Skip to content

Green Party candidate vows to 'amplify voices ... often ignored'

'I’m doing this to continue spreading awareness on the housing crisis ... the many indigenous issues, and a lot of mental health issues,' Krystal Brooks says
Krystal Brooks
Green Party's Simcoe North candidate for the Sept. 20 federal election is Rama resident Krystal Brooks.

Editor's Note: This is the third of five profiles of the five candidates running in Simcoe North in the Sept. 20 federal election. To read the first profile on NDP candidate Janet-Lynne Durnford, click here. To read the profile on Conservative candidate Adam Chambers, click here.

The Green Party has chosen Rama First Nation resident Krystal Brooks as its candidate for Simcoe North.

“This is a great opportunity for me to amplify voices that are often ignored or silenced,” said the 28-year-old.

“I’m looking forward to meeting the other candidates, getting out there and interacting with the people of Simcoe North, and spreading awareness about certain issues.”

Brooks, who attended Park Street Collegiate Institute, admits she isn’t a typical politician, but she notes she has been an advocate for a good part of her life - something she vows to continue throughout the election.

“I’m doing this to continue spreading awareness on the housing crisis that we are in right now, the many Indigenous issues, and a lot of mental health issues. A lot of these issues are things that have affected my life and mean a lot to me,” she said.

“I myself struggle from mental health and things like addictions. I’m not terribly shy about the things that have happened in my life, and I have a very solid support system, a circle of care if you will," she said.

As an Indigenous woman, Brooks says the upcoming election is an opportunity for her to advocate and be a voice for her community.

“Many Indigenous issues actually do affect the general population, which I think is a common misconception that a lot of people have,” she explained.

“I think it’s going to be really nice to shed some light on the issues, and really enunciate how they affect everyone else as well.”

Brooks admits she feels she isn’t qualified to be the next MP of Simcoe North in some ways, however, she believes she can meet the qualifications of what people expect from a candidate.

“I do not have a vast education or job experience; I am somebody who has just been working toward a better life for myself and my children. I really feel that I can maybe help others along the way on my own journey, and that’s something that means a lot to me,” she said.

Brooks is a stay-at-home mother who also cares for her nephew. She is also in the midst of fighting for her own two children after taking them to a shelter in 2019. Two weeks later, their father obtained custody of the children under an emergency order.

“I would essentially be considered homeless at this point. I’ve been between temporary homes and housing, I’ve been stuck on waiting lists for two years now, it’s been really difficult. I know how dire the housing crisis is right now, and my personal experiences are what makes me feel that I am qualified for something like this,” she said.

Erik Schomann, the CEO of Green Party of Canada Electoral District Association for Simcoe North, says Brooks’ experience facing challenges that are relatable to everyday people makes her a worthy candidate.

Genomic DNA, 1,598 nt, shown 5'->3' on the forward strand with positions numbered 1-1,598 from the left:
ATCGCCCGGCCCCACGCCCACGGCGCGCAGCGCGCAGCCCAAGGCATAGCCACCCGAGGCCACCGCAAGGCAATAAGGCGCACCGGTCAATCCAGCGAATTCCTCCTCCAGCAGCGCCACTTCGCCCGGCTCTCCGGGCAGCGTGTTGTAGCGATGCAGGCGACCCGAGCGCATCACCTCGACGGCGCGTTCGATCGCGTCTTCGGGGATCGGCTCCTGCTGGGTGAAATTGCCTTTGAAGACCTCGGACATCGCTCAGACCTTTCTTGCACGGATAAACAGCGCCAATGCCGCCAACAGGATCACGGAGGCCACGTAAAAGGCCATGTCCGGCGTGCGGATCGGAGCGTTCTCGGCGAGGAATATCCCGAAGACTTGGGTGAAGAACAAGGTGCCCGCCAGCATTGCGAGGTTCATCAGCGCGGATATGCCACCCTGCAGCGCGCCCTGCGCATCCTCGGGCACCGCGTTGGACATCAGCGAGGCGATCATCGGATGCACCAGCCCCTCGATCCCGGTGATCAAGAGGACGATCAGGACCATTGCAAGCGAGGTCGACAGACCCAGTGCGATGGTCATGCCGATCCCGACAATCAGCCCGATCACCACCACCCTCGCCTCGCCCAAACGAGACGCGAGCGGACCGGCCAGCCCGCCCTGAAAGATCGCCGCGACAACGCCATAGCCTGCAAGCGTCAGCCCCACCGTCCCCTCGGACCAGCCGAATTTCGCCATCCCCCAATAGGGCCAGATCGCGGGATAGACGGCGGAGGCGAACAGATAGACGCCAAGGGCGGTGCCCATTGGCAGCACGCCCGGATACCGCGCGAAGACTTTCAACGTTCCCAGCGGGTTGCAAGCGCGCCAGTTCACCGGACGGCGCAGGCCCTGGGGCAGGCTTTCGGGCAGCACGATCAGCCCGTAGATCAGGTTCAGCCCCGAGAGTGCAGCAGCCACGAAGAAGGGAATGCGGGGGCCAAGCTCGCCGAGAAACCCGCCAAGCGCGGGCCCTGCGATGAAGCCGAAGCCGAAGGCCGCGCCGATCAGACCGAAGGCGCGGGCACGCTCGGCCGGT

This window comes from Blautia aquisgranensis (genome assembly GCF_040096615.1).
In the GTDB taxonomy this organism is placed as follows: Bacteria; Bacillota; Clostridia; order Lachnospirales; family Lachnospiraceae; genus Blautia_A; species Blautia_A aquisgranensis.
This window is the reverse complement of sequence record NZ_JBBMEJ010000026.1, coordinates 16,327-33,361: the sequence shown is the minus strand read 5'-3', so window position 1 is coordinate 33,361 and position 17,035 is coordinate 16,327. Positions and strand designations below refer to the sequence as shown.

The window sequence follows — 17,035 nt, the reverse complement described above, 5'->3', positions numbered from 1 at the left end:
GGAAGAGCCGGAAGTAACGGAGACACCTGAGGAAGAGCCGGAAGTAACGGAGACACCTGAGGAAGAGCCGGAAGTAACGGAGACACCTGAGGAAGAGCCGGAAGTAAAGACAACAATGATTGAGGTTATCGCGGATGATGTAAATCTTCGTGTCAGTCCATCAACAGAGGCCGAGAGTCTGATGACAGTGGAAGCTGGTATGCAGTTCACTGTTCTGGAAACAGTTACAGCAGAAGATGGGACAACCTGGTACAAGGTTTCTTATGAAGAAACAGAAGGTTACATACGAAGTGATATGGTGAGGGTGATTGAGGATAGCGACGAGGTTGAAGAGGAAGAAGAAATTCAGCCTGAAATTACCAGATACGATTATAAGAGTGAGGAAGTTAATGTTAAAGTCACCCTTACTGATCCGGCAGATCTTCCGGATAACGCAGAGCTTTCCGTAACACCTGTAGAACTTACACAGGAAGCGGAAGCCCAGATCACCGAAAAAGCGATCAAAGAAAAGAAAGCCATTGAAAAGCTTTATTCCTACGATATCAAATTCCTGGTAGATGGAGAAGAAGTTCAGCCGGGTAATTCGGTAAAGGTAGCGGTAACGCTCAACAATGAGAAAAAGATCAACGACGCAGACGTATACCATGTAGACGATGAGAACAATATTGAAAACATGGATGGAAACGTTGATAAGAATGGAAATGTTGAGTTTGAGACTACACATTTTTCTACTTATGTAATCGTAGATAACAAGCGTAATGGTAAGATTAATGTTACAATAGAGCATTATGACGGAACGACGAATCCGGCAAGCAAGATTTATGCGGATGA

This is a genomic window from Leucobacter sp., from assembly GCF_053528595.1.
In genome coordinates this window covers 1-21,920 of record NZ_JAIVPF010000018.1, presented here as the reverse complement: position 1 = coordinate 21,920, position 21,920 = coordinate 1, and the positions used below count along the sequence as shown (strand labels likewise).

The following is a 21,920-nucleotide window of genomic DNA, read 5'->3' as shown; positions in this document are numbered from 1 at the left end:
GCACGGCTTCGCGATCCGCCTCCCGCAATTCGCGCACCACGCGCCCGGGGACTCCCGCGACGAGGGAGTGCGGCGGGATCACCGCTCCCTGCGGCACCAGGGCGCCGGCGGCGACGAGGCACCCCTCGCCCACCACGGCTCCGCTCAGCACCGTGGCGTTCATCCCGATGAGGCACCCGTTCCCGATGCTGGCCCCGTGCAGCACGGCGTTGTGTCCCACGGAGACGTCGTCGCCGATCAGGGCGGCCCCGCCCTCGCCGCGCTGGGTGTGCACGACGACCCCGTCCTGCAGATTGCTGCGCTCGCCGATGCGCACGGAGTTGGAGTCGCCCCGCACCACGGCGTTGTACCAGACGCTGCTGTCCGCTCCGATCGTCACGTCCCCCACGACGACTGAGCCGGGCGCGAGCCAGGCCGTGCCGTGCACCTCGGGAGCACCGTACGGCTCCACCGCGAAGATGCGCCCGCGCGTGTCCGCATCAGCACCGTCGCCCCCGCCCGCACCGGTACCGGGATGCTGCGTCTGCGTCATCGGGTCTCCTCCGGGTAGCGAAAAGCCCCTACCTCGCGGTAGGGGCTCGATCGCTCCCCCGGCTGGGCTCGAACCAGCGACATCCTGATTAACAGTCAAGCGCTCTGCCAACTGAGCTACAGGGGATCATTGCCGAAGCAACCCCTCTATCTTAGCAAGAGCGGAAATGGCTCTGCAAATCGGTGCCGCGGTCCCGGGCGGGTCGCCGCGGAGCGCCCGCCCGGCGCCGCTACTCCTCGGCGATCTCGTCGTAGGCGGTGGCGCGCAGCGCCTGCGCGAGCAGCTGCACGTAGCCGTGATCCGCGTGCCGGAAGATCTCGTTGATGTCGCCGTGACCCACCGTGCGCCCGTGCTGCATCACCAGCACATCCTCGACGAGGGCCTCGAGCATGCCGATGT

“Her housing situation is an example of some of the issues that the community is facing,” he said.

While Brooks has questioned her own qualifications for the position, Schomann says the Greens have no doubt about her abilities.

“She’s 28 years old, she’s worked as a housekeeper, a hairdresser, and she may not have the qualifications that a drama teacher brings to the table, but she makes up for it in life experience,” he said in reference to Prime Minister Justin Trudeau's previous job as a teacher.

According to Schomann, Brooks’ previous addiction issues are not a concern.

“If there is a sincere desire to be able to invite First Nations individuals to have a seat at the table for how we decide how this country is going to go forward, and if you are going to say that somebody with some kind of trauma-based addictions history is something that is an impediment, then it’s too large a swath of the population,” he said.

“The intergenerational trauma has affected almost everybody in Krystal’s immediate social circles and beyond, and what’s amazing is she is emerging from it and is doing a great job and we are very proud of her," he told OrilliaMatters.

Schomann says he and Brooks have spoken about election-related stress.

“It’s something I considered when I approached her to be the candidate. I’ve talked to her about what the stresses are that are involved with the position, and the reason I did that is because the last thing I would want is for her to be in a situation where there would be some kind of stressor that would cause her a relapse,” he explained.

“However, she’s been clean and sober for long enough, and seems to have a good head on her shoulders in regard to that.”

Schomann believes Brooks is a good candidate for the Greens.

“In terms of representation, I think it’s so valuable for people who have been in Krystal’s situation in the past to hear her story and to see that it’s possible to get out of it,” he said.


Verified reader

If you would like to apply to become a verified commenter, please fill out this form.

Tyler Evans

About the Author: Tyler Evans

Tyler Evans got his start in the news business when he was just 15-years-old and now serves as a video producer and reporter with OrilliaMatters
Read more